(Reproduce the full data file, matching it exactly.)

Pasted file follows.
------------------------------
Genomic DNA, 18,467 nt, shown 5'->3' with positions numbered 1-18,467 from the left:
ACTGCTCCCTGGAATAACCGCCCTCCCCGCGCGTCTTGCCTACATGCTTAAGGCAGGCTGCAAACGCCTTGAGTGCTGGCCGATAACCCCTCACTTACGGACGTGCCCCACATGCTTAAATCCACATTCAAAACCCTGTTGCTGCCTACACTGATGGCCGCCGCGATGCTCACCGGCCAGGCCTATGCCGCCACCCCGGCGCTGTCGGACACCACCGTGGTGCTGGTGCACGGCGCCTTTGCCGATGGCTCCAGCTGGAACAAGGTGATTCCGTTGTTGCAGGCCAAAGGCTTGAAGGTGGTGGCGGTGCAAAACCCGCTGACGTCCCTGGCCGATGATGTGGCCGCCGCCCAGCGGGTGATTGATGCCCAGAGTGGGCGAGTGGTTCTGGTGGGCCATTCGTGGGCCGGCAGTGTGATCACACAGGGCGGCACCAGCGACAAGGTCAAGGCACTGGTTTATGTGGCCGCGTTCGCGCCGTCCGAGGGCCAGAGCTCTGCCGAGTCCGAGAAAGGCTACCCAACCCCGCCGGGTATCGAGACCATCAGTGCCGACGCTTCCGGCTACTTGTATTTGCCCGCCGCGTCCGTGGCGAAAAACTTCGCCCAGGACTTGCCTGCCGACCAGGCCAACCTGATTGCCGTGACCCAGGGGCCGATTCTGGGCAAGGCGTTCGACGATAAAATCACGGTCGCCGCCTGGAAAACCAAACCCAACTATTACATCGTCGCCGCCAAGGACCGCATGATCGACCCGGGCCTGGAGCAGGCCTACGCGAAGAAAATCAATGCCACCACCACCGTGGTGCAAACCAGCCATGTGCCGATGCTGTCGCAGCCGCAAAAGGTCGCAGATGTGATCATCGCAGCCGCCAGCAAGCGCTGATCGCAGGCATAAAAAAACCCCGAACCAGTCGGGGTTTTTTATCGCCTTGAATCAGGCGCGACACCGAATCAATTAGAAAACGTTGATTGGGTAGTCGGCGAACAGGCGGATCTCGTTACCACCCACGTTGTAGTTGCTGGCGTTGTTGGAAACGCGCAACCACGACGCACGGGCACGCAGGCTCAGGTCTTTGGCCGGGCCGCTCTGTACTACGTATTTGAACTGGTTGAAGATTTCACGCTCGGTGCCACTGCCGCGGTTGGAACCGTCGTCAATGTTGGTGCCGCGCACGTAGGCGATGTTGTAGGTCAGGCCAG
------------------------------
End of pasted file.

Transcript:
Genomic DNA, 18,467 nt, shown 5'->3' with positions numbered 1-18,467 from the left:
ACTGCTCCCTGGAATAACCGCCCTCCCCGCGCGTCTTGCCTACATGCTTAAGGCAGGCTGCAAACGCCTTGAGTGCTGGCCGATAACCCCTCACTTACGGACGTGCCCCACATGCTTAAATCCACATTCAAAACCCTGTTGCTGCCTACACTGATGGCCGCCGCGATGCTCACCGGCCAGGCCTATGCCGCCACCCCGGCGCTGTCGGACACCACCGTGGTGCTGGTGCACGGCGCCTTTGCCGATGGCTCCAGCTGGAACAAGGTGATTCCGTTGTTGCAGGCCAAAGGCTTGAAGGTGGTGGCGGTGCAAAACCCGCTGACGTCCCTGGCCGATGATGTGGCCGCCGCCCAGCGGGTGATTGATGCCCAGAGTGGGCGAGTGGTTCTGGTGGGCCATTCGTGGGCCGGCAGTGTGATCACACAGGGCGGCACCAGCGACAAGGTCAAGGCACTGGTTTATGTGGCCGCGTTCGCGCCGTCCGAGGGCCAGAGCTCTGCCGAGTCCGAGAAAGGCTACCCAACCCCGCCGGGTATCGAGACCATCAGTGCCGACGCTTCCGGCTACTTGTATTTGCCCGCCGCGTCCGTGGCGAAAAACTTCGCCCAGGACTTGCCTGCCGACCAGGCCAACCTGATTGCCGTGACCCAGGGGCCGATTCTGGGCAAGGCGTTCGACGATAAAATCACGGTCGCCGCCTGGAAAACCAAACCCAACTATTACATCGTCGCCGCCAAGGACCGCATGATCGACCCGGGCCTGGAGCAGGCCTACGCGAAGAAAATCAATGCCACCACCACCGTGGTGCAAACCAGCCATGTGCCGATGCTGTCGCAGCCGCAAAAGGTCGCAGATGTGATCATCGCAGCCGCCAGCAAGCGCTGATCGCAGGCATAAAAAAACCCCGAACCAGTCGGGGTTTTTTATCGCCTTGAATCAGGCGCGACACCGAATCAATTAGAAAACGTTGATTGGGTAGTCGGCGAACAGGCGGATCTCGTTACCACCCACGTTGTAGTTGCTGGCGTTGTTGGAAACGCGCAACCACGACGCACGGGCACGCAGGCTCAGGTCTTTGGCCGGGCCGCTCTGTACTACGTATTTGAACTGGTTGAAGATTTCACGCTCGGTGCCACTGCCGCGGTTGGAACCGTCGTCAATGTTGGTGCCGCGCACGTAGGCGATGTTGTAGGTCAGGCCAG